Welcome back to classes! I hope all of you had a wonderful break and are ready to attack another semester here at the University of Michigan-Dearborn. Detroit saw some good and bad news over the course of the break. One of the good stories that came out over break was none other than the North American International Auto Show. It is returning yet again, to Cobo Center, and will be there for at least the next five years.
The “NAIAS” has roots that go all the way back to when Detroit first started producing automobiles. The first auto show in Detroit was held in 1907 at Beller’s Beer Garden in Riverside Park, near the Ambassador Bridge. It has been held annually every year in Detroit, except between 1943-1952. The auto show has been held at Cobo Center since 1965, and was renamed the North American International Auto Show in 1989.
The auto show has been a big draw, not just for car lovers, but for the city of Detroit. It brings in some major media outlets for the press preview, and a boat load of money during the charity preview. This year the press preview ran from January 9-10, the Industry Preview on January 11-12, the Charity Preview on January 13, and the Public Show from January 14-22.
During the press preview, the media outlets that apply get a sneak peak to take pictures and develop stories on what cars are being revealed. The car companies usually reveal production cars they plan on selling in the near future and concept cars, vehicles that they may use toward a future production car. The industry preview is where companies bring in people to take notes on the vehicles, compare them to theirs, or others, without all of the crowds and some VIP hospitality.
The charity preview is where the city accumulates some funds privately. The charity preview raises money for local charities. This year the ticket cost was $250 per person, a black tie event. The people in attendance are some of the most prestigious in the Metro Detroit area. The possible guests range from Dan Gilbert, who is the third largest owner of real estate in Detroit, to some famous athletes from the Red Wings or Tigers.
Since 1976, the charity preview has raised $84 million for children’s charities in Metro Detroit. $33 million of that has been raised in the past seven years alone.
The NAIAS rakes in an estimated amount of $500 million by the auto show executives for the area. That beats out the Woodward Dream Cruise, held annually each August, by a long shot ($56 million).
Cobo Center, which is one of the largest convention centers in the world, boasts 2,400,000 sq ft. It is located along Jefferson Ave. and Washington Blvd. Its official address is 1 Washington Blvd. It was built in 1960 and named after one of Detroit’s former mayors, Albert E. Cobo. The exhibition space has access to the Lodge Freeway, and is located on the Detroit International Riverfront. It also has access to the Detroit People Mover and the adjacent Joe Louis Arena.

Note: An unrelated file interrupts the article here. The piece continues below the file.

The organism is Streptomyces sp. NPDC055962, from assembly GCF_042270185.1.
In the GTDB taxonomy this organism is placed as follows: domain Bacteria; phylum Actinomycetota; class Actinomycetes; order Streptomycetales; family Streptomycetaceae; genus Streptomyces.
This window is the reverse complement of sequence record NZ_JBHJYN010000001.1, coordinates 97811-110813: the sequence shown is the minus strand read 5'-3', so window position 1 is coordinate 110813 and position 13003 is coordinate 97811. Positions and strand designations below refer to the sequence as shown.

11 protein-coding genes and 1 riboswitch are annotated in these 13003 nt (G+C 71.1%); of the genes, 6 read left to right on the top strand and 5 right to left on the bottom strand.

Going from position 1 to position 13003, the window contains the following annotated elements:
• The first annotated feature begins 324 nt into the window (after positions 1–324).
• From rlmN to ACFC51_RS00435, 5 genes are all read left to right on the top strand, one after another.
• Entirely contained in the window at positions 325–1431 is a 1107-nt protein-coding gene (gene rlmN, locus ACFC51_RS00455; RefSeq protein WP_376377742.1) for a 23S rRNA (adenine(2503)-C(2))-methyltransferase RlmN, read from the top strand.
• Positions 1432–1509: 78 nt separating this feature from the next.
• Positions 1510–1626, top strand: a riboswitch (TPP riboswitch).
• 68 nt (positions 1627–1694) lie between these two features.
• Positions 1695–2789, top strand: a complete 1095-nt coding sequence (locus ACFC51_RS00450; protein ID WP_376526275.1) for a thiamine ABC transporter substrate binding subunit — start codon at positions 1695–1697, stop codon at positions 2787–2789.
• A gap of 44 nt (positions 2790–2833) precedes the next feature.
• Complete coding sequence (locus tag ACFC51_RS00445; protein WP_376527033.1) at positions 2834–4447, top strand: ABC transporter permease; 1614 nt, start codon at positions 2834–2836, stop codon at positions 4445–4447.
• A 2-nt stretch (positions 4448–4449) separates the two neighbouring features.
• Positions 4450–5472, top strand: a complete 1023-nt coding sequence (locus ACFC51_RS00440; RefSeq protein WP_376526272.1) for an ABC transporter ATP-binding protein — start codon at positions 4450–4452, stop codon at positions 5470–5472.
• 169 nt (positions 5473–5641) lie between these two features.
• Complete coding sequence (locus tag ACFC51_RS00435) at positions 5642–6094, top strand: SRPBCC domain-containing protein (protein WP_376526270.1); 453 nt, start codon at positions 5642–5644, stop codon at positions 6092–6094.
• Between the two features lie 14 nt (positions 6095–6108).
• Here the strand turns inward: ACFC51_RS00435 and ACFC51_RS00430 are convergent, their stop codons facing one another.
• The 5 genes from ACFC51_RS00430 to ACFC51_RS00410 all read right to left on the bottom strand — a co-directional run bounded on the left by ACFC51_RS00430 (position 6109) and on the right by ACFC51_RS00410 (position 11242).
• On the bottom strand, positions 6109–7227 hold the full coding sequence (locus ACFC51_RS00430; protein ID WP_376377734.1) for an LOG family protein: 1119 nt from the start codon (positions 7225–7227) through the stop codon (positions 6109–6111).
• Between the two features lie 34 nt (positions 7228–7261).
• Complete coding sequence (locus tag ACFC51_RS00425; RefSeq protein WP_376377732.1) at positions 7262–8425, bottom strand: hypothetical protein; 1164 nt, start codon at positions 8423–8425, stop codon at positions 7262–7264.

The center is built on the original landing spot of Antoine de la Mothe Cadillac, the Frenchman who founded Fort Ponchartrain, the beginnings of modern Detroit. The building took four years and $56 million to complete. It opened with approximately 1.4 million square feet. The first ever convention held at Cobo was the Florist Telegraph Delivery. Along with the exhibition space, Cobo Center also opened an arena, named Cobo Arena. It had a capacity of 12,000 seats and was the home of the Detroit Pistons from 1961-1978. The arena has also hosted many concerts, including Kid Rock, The Doors, Kiss, The Rolling Stones, and The Who, among many others.
As the North American International Auto Show began to grow each year, the convention began demanding more space, and threatened to move elsewhere. Luckily, the Detroit Regional Convention Facility Authority (DRCFA), who owns Cobo Center and the NAIAS agreed to a new five year deal, early this month to keep the auto show here for another five years at the very least.
What helped was an upgrade that started in 1989. That upgrade added 2.4 million square feet. That was the last time the facility was updated, and 20 years later, it was in desperate need of another. It happened, and a brand new $229 million expansion project is in the works. It is scheduled to be completed in January of 2015, in time for the auto show that year. The plan is to demolish the seats in the arena to create a grand ballroom, and build a movable stage for better and more dramatic car reveals. During the NAIAS this year, you won’t notice any upgrades, but that doesn’t mean it’s not happening. A lot of the current renovations are happening out of sight, including making the building more energy efficient.
One big upgrade is the creation of a three-story atrium facing the riverfront. The DRCFA will be using the riverfront to its advantage, to bring people in, and give the facility a wonderful view. Along with the atrium, a brand new, high-tech digital video grid will be built across the front of the building’s façade. New parking, a bigger and better food court, and a more open concourse are just a few of the items that are going to be upgraded at Cobo Center.
Finally, a new glass façade will wrap around the building from Washington and Jefferson to the Detroit River, giving you some amazing views of the river and Windsor, Ontario.
The North American International Auto Show is a Detroit thing, and keeping it at Cobo Center, where it has been held since 1965, is what every Metro Detroiter should want. Heading to the NAIAS and checking out all the cool production and concept cars is a must. Tickets are only $12 for adults, seniors 65 and older $6, children 7-12 $6, and children 6 and under are free. The public show runs until Sunday, January 22 from 9am-10pm with no admittance after 9pm and on Sunday from 9am-7pm, no admittance after 6pm. For more information visit www.naias.com and www.cobocenter.com